• Direct timber volume allocations to Paper Excellence include providing a Term Supply License (TSL) to Paper Excellence solely or with a partner forest harvesting group for volume or area based allocations. These direct timber allocations include the following areas: Prince Albert Forest Timber Supply Area (TSA), North Central TSA, North East TSA, North West TSA, and Crown Agriculture Lands.
  • Additional wood in the form of wood chips will be provided through commercial agreements between Prince Albert Pulp Inc. and individual companies and landowners that own/manage the forest resource. Other sources are sawmill wood chips, other timber supply areas (i.e., saw log tops), and private landowners.

Considering the above allocations, the total volume of wood available for the Prince Albert pulp mill has been estimated to be 1,918,129 m3 , which is 106.6% of the wood required at capacity (SK Govt 2021).

NEW FIBRELINE

The term “fibreline” describes the equipment that directly contacts the pulp from wood chip to a slurry of bright, white fibres. It is the heart of the mill and the most expensive portion of the project. It is designed to match the capacity of the existing recovery boiler and will produce 350,000 metric tonnes of bleached pulp annually.

The fibreline design maximizes the recycling process water and minimizes waste. This will reduce the mill’s water consumption by 40%, improve energy efficiency, reduce emissions and increase the product yield on wood.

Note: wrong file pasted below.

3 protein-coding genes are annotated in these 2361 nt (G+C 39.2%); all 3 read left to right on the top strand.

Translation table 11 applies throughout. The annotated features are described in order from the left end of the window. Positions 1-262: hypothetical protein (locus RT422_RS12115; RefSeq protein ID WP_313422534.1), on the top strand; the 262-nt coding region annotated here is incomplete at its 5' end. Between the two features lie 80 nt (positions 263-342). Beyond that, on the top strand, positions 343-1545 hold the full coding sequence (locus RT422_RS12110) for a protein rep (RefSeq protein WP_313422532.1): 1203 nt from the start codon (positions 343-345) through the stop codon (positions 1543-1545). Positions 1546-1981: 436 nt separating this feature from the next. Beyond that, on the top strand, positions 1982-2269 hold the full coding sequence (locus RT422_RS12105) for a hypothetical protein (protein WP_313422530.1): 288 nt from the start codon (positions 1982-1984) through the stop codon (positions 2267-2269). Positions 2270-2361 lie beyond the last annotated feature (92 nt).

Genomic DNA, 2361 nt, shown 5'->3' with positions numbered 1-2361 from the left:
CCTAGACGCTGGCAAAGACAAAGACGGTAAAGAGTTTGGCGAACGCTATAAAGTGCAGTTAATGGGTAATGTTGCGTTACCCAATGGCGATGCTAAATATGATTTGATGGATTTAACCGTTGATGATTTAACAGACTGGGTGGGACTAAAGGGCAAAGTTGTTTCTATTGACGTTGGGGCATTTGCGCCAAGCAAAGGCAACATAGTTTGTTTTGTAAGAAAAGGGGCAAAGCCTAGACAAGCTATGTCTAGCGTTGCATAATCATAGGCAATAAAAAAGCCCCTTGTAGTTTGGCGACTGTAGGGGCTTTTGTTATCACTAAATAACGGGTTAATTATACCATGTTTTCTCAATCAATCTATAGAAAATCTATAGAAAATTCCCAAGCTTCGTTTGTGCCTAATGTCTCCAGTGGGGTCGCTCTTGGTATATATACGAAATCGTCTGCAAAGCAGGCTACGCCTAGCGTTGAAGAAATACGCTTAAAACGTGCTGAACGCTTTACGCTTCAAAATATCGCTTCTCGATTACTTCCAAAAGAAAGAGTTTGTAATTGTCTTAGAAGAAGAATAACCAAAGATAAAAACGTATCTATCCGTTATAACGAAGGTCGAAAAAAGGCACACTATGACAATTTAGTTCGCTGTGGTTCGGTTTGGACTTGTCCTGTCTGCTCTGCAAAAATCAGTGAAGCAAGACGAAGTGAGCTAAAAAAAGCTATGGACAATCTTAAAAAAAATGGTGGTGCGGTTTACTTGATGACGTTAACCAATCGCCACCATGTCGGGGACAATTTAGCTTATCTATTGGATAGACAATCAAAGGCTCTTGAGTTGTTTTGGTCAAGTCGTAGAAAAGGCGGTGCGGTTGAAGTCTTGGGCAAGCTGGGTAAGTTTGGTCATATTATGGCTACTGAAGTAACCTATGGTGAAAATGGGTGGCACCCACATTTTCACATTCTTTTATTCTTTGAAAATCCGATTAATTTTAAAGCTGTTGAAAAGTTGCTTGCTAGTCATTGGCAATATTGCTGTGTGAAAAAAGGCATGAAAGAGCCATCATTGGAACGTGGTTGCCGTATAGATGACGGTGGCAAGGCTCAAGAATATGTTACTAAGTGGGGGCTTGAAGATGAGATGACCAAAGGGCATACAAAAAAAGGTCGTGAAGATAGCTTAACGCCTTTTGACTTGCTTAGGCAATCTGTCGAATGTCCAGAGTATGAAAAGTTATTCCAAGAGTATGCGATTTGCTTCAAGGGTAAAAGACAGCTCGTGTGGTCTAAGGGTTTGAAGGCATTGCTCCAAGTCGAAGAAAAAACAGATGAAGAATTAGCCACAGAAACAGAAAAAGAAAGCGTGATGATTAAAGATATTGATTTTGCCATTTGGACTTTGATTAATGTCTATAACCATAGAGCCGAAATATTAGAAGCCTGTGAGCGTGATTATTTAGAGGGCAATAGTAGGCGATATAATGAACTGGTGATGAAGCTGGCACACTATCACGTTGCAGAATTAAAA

The state-of-the-art design incorporates the use of oxygen in an oxygen delignification stage which maximizes the amount of lignin removed while preserving the strength of the fibre before it enters the bleach process. This minimizes the amount of chemicals required to achieve the brightness demanded by the global market.

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NEW EFFLUENT TREATMENT SYSTEM

There is an excess of water in the process which overflows to sewer, this stream is termed effluent and must be treated before it is discharged to the North Saskatchewan River. The treatment system is designed to meet the proposed Federal pulp and paper regulations for our industry.

This is achieved with a best available technology treatment system comprised of a series of equipment.

REFURBISHMENT OF EXISTING EQUIPMENT

There is lots of existing equipment at the site that will be refurbished to improve performance, reliability, and increase automation. For example, the Prince Albert mill has a best in class Recovery Boiler.

GREEN ENERGY, CARBON & SUSTAINABILITY

Our process is energy intensive, extracting the fibres out of wood takes energy and even more energy is required to dry the pulp for shipping. Paper Excellence does an incredible job of reusing and recovering energy, but we still need a great deal to operate the system. This energy has three sources: biomass, fossil fuel, and electricity.

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IMPACTS TO RIVER AND DOWNSTREAM USER

The mill completed Environmental Effects Monitoring during its operation before 2006 that demonstrated water quality downstream of the mill was not negatively impacted by the operation. Our project will reduce effluent flow and meet the more stringent regulations that are in place now, therefore we do not expect any impacts. However, as part of the mill restart plan, a Downstream User Impact Study will be completed.


For more details: The Prince Albert Pulp Mill Public Information Session (pdf)


Source: Paper Excellence